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South Carolina's New Senator A Tea Party Favorite, Staunch Obama Critic

South Carolina Rep. Tim Scott will move across the Rotunda to the Senate next month after being appointed by Gov. Nikki Haley to replace retiring Sen. Jim DeMint. He will be the south's first black senator since the late 1800s, something he says speaks to the "evolution" of South Carolina.
NPR

The Downsides Of Living In An Oil Boomtown

The population explosion in Williston, N.D., has been a blessing and a curse for many local businesses. Stores and restaurants are struggling to find workers because they can't compete with what most oil jobs pay. Plus, there's now a day care shortage, and housing costs have skyrocketed.
NPR

At Funeral Services For Newtown Victims, Sharing Memories And Grief

Two first-graders killed in the Newtown shootings were the first victims to be laid to rest in funeral services on Monday. Jack Pinto and Noah Pozner were both 6 years old.
NPR

Investors Shun Gun Makers As Gun-Control Talk Increases

Share prices for gun makers were down when the stock market closed Monday, on an otherwise positive trading day. Despite an election-season spike in revenue, investors now seem concerned about the long-term outlook for restrictions on gun sales.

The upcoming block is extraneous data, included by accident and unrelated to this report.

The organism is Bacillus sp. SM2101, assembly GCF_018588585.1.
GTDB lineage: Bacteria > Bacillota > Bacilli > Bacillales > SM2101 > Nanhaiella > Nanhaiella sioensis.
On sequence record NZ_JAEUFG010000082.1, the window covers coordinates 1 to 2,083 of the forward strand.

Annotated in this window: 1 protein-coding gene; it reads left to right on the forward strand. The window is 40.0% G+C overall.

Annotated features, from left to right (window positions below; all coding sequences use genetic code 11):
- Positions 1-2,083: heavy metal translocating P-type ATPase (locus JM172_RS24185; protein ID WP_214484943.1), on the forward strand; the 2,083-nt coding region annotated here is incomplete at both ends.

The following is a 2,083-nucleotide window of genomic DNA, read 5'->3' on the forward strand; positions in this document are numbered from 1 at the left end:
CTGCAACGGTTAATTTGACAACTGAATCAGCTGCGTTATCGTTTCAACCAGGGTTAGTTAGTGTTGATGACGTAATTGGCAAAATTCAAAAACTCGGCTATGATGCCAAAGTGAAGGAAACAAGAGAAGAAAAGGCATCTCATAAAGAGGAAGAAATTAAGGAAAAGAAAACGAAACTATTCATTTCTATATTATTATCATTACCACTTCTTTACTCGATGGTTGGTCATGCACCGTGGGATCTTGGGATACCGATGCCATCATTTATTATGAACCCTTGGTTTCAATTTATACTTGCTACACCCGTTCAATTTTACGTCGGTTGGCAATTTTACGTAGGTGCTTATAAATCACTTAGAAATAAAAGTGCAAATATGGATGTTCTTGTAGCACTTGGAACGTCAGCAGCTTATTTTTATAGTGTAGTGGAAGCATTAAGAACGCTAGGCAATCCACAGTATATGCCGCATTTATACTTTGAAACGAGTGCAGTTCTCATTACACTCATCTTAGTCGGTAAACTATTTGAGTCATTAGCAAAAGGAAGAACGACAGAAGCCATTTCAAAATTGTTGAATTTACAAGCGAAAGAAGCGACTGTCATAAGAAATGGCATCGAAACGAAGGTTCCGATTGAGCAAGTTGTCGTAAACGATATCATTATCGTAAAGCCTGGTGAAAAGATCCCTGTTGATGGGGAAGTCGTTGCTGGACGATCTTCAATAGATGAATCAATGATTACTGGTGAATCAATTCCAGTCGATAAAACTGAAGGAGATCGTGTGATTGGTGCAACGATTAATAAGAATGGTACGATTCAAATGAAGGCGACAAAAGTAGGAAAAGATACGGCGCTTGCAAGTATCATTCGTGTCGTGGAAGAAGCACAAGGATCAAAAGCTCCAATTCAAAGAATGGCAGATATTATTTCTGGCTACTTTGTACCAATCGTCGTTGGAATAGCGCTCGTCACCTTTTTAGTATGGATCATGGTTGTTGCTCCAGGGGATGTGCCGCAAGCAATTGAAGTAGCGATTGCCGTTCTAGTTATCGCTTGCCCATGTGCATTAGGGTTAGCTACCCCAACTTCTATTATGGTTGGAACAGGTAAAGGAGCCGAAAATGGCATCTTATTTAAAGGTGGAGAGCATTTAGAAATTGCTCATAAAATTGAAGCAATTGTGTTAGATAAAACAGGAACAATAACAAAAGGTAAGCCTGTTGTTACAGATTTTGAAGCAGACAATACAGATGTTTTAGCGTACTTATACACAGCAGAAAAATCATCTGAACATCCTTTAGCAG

NPR

Hawaii Sen. Daniel Inouye Dies At 88 Of Respiratory Complications

Hawaii Sen. Daniel Inouye died Monday at the age of 88. His cause of death was respiratory complications. Inouye had served in the U.S. Senate since 1962. Melissa Block talks to Ron Elving about his life and political career.
NPR

Sen. Daniel Inouye Dies At 88, As Senate Loses Its Most Senior Member

Sen. Daniel Inouye of Hawaii, 88, has died of respiratory complications, according to reports from the AP and other news agencies. The World War II veteran, a Democrat, had been the most senior member of the Senate. He joined its ranks in 1963, shortly after Hawaii became a state.
NPR

Some Senators Show Willingness To Take On Gun Laws

The combination of a powerful gun owners' lobby and a loss of public support for gun control has stymied efforts in recent years to tighten gun laws. But there are signs the Newtown massacre may prompt change on Capitol Hill.
NPR

Don't Like The Government? Make Your Own, On International Waters

A nonprofit called The Seasteading Institute is advancing a hugely ambitious scheme: constructing floating structures that will house hundreds of people in international waters, out of the jurisdiction of any nation. Now, the organization has attracted its first big name donor.
NPR

Federal-State Tug Of War: Drawing The Lines In Immigration Overhaul

In recent years, states have passed a patchwork of immigration laws, at times running afoul of the U.S. Constitution. Advocates for the tough measures say state and local governments should still have a role, even as the debate shifts to the federal level.

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